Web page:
September 1, 2009, Arusha, Tanzania
I spent a day observing the proceedings for two different cases currently before the UN International Criminal Tribunal for Rwanda. It was fascinating and utterly disturbing to hear the testimonies of the witnesses. However, even just a few hours of observation highlighted the difficulty of implementing justice in such situations.
“What did you do on the 16th of April, 1994?”
Only the most meticulous of diarists could answer such a question thoroughly and accurately. But witnesses’ answers to such questions are largely the basis for these trials. I heard a witness asked this question during his testimony on behalf of a defendant indicted in 2004. Even if the depositions of the witnesses occurred immediately after indictment, witnesses were still required to remember ten years back in time. Additionally, both the prosecution and defense referenced the evidentiary problems surrounding missing documents.
It is impossible to deny the horrors of the Rwandan genocide, and difficult to disagree with the contention that the perpetrators should be held responsible. Knowledge of the perpetrators and the victims is widespread, especially at the local level. But in a court of law “everyone knows it” is not good enough. Given the scope of the atrocities in Rwanda, the temptation to convict on mere shreds of evidence is strong.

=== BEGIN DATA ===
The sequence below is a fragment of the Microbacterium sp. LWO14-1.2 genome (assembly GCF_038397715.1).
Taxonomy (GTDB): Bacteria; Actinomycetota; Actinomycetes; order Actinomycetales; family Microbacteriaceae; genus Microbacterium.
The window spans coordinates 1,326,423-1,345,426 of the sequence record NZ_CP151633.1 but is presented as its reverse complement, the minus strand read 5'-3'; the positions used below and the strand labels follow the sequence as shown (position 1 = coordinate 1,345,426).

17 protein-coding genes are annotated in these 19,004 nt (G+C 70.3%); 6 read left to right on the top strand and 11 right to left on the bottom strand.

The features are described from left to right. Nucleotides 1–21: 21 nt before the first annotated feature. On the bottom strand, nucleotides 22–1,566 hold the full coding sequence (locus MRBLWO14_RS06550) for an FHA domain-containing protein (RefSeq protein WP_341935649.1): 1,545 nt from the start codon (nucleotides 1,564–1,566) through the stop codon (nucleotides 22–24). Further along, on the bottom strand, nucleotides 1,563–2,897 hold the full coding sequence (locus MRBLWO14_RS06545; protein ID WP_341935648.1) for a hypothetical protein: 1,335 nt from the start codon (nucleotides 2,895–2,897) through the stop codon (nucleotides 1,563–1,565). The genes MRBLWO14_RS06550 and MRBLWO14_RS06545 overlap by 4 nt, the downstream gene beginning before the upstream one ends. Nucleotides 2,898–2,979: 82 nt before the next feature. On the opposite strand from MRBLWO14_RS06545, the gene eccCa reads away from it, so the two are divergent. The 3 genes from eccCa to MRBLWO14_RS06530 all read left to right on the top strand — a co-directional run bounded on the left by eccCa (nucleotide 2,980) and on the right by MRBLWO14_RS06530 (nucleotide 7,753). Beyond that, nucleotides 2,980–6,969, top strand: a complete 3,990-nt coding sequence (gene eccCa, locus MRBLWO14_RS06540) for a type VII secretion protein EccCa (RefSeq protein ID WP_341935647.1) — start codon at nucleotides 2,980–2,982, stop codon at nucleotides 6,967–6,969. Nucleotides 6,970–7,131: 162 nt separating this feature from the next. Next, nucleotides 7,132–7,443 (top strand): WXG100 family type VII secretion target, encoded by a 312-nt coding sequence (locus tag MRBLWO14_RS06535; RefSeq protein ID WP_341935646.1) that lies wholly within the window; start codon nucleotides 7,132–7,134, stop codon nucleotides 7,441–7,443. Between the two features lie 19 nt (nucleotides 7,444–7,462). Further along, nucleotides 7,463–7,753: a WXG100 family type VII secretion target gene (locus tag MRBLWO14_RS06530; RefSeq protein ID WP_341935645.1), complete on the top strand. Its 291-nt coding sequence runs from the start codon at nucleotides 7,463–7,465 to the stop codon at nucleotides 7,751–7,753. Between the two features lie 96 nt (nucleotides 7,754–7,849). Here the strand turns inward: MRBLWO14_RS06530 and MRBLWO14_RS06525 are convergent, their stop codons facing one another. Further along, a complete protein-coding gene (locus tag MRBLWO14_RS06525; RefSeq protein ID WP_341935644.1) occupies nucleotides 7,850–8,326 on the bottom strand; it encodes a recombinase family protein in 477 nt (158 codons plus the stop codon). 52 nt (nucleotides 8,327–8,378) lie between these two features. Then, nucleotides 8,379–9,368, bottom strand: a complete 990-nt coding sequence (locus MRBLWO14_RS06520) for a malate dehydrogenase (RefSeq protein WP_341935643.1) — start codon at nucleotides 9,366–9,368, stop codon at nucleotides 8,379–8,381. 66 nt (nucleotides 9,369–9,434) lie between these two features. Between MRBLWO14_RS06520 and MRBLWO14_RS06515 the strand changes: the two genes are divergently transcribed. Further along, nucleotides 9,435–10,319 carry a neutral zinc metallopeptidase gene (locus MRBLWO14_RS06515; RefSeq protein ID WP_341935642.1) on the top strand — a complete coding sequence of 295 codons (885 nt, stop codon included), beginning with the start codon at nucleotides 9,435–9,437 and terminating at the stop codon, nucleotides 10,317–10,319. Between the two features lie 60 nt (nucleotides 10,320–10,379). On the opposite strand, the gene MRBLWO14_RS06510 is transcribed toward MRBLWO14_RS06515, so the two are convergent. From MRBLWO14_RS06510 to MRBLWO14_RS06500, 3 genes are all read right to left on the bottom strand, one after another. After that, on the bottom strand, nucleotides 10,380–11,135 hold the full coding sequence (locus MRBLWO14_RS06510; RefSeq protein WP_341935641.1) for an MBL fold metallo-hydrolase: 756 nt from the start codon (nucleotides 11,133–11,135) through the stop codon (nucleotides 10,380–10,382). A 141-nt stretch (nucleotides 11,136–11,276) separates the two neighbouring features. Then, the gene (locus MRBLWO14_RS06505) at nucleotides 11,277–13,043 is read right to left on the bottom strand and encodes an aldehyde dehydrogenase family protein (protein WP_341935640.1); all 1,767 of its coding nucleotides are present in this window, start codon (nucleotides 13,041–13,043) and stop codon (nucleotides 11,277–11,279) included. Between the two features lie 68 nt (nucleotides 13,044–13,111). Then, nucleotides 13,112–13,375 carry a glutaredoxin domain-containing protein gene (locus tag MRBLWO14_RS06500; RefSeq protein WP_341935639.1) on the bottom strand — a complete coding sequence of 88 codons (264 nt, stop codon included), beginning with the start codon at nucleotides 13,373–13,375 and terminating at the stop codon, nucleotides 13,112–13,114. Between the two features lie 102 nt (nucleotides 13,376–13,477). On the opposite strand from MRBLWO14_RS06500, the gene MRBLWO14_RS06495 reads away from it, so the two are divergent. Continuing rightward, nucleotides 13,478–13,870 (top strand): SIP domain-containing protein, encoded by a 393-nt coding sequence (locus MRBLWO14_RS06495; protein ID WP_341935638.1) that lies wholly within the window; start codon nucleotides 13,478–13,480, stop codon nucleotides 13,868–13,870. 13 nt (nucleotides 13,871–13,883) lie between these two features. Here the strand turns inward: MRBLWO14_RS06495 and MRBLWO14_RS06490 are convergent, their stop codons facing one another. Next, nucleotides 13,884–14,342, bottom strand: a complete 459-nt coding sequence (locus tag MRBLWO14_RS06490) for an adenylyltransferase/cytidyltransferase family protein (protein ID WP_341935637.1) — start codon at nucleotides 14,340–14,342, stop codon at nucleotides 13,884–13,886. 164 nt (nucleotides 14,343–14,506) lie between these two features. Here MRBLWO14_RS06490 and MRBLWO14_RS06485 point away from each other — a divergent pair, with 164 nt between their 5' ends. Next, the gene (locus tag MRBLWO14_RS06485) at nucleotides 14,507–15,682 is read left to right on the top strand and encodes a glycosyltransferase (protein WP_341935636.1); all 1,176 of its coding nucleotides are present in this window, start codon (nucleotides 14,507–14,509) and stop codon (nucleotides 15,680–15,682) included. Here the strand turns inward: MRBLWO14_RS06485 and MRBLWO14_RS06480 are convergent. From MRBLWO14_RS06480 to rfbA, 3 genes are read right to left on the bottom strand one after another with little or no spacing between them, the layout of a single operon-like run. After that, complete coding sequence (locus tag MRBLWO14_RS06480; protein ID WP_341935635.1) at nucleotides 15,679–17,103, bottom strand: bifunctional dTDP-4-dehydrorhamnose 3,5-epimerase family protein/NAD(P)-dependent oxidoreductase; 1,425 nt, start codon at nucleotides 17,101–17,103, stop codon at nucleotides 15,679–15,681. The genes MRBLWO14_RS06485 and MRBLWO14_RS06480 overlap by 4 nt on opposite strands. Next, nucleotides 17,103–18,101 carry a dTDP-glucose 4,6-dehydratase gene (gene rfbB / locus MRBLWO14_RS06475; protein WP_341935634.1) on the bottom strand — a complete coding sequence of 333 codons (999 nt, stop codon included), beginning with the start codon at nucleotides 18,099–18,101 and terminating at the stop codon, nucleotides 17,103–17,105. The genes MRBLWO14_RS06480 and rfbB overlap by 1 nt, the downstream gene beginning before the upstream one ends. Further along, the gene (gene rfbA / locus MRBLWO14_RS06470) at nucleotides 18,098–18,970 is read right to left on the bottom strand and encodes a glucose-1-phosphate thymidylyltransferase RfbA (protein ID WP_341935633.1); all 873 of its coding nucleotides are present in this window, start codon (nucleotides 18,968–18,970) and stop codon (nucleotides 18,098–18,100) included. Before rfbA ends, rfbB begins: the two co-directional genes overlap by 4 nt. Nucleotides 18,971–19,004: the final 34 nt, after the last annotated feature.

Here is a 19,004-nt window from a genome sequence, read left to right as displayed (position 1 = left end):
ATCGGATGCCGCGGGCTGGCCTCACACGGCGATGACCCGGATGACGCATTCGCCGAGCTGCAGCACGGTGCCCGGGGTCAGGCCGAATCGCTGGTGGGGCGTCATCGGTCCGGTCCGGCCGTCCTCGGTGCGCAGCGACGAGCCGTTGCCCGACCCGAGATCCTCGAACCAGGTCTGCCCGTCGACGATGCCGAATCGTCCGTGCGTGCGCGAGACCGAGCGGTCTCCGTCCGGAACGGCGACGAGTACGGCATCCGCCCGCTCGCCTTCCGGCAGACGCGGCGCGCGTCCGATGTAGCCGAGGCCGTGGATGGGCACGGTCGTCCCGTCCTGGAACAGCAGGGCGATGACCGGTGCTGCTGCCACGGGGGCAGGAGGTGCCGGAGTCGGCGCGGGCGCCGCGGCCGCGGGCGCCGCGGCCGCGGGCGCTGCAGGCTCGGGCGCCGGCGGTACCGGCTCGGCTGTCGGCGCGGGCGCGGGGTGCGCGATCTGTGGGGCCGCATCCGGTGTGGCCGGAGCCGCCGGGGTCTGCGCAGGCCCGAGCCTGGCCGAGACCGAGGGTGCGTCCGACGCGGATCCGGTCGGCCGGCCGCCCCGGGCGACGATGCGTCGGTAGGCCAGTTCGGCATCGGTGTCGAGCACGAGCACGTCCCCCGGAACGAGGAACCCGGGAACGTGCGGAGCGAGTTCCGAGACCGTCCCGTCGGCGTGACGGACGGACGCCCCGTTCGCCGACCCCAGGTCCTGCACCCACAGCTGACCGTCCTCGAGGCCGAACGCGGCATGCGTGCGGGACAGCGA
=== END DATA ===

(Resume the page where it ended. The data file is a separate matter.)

But this is a peculiar situation in that in many cases bringing the perpetrator to justice requires ignoring (or thoroughly bending) the rule of law. One is forced to decide the lesser of two evils: acquitting known murderers or degrading the integrity of the legal system.
My take: In order for the proceedings to maintain their integrity or to serve as a model for other communities in need of transitional justice, the tribunal must uphold evidentiary standards and the rules of procedure. This may mean the acquittal of known perpetrators. Though it pains me to believe that some known perpetrators of genocide should be let go, I also optimistically believe that in the long run, adherence to the rule of law and the upholding the integrity of the legal system will speak louder than retribution.